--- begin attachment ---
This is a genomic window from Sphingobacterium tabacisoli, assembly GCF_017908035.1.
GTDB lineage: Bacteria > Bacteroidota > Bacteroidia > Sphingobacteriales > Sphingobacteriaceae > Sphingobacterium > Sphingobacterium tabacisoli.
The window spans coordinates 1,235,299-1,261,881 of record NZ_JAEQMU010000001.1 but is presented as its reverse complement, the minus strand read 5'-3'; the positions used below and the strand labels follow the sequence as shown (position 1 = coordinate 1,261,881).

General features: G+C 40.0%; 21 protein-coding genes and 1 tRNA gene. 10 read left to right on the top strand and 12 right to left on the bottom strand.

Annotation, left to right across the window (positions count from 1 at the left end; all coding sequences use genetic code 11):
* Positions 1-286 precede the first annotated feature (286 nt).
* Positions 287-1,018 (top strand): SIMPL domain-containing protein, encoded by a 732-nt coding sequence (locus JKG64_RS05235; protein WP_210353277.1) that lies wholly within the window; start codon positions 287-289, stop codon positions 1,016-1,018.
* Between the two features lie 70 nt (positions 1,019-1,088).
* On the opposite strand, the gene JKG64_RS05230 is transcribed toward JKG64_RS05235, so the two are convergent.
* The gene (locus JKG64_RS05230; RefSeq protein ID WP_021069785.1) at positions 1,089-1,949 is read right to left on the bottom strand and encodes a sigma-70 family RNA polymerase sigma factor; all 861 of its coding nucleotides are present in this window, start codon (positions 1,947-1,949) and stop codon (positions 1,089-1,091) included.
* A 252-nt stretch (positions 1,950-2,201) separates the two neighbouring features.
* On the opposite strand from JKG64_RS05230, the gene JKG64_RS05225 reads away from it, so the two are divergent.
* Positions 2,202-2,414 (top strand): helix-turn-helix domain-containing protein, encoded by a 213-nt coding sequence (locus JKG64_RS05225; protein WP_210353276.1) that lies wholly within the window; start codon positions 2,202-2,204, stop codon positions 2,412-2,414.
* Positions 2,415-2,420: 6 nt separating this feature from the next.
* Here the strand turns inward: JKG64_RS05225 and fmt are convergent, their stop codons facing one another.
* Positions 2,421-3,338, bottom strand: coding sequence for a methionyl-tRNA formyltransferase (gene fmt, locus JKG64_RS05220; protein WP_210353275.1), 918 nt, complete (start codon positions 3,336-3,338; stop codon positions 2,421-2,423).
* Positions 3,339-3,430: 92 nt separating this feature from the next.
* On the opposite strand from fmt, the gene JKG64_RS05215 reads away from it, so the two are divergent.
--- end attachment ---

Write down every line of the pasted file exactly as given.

This is a genomic window from Sphingobacterium tabacisoli, assembly GCF_017908035.1.
GTDB lineage: Bacteria > Bacteroidota > Bacteroidia > Sphingobacteriales > Sphingobacteriaceae > Sphingobacterium > Sphingobacterium tabacisoli.
The window spans coordinates 1,235,299-1,261,881 of record NZ_JAEQMU010000001.1 but is presented as its reverse complement, the minus strand read 5'-3'; the positions used below and the strand labels follow the sequence as shown (position 1 = coordinate 1,261,881).

General features: G+C 40.0%; 21 protein-coding genes and 1 tRNA gene. 10 read left to right on the top strand and 12 right to left on the bottom strand.

Annotation, left to right across the window (positions count from 1 at the left end; all coding sequences use genetic code 11):
* Positions 1-286 precede the first annotated feature (286 nt).
* Positions 287-1,018 (top strand): SIMPL domain-containing protein, encoded by a 732-nt coding sequence (locus JKG64_RS05235; protein WP_210353277.1) that lies wholly within the window; start codon positions 287-289, stop codon positions 1,016-1,018.
* Between the two features lie 70 nt (positions 1,019-1,088).
* On the opposite strand, the gene JKG64_RS05230 is transcribed toward JKG64_RS05235, so the two are convergent.
* The gene (locus JKG64_RS05230; RefSeq protein ID WP_021069785.1) at positions 1,089-1,949 is read right to left on the bottom strand and encodes a sigma-70 family RNA polymerase sigma factor; all 861 of its coding nucleotides are present in this window, start codon (positions 1,947-1,949) and stop codon (positions 1,089-1,091) included.
* A 252-nt stretch (positions 1,950-2,201) separates the two neighbouring features.
* On the opposite strand from JKG64_RS05230, the gene JKG64_RS05225 reads away from it, so the two are divergent.
* Positions 2,202-2,414 (top strand): helix-turn-helix domain-containing protein, encoded by a 213-nt coding sequence (locus JKG64_RS05225; protein WP_210353276.1) that lies wholly within the window; start codon positions 2,202-2,204, stop codon positions 2,412-2,414.
* Positions 2,415-2,420: 6 nt separating this feature from the next.
* Here the strand turns inward: JKG64_RS05225 and fmt are convergent, their stop codons facing one another.
* Positions 2,421-3,338, bottom strand: coding sequence for a methionyl-tRNA formyltransferase (gene fmt, locus JKG64_RS05220; protein WP_210353275.1), 918 nt, complete (start codon positions 3,336-3,338; stop codon positions 2,421-2,423).
* Positions 3,339-3,430: 92 nt separating this feature from the next.
* On the opposite strand from fmt, the gene JKG64_RS05215 reads away from it, so the two are divergent.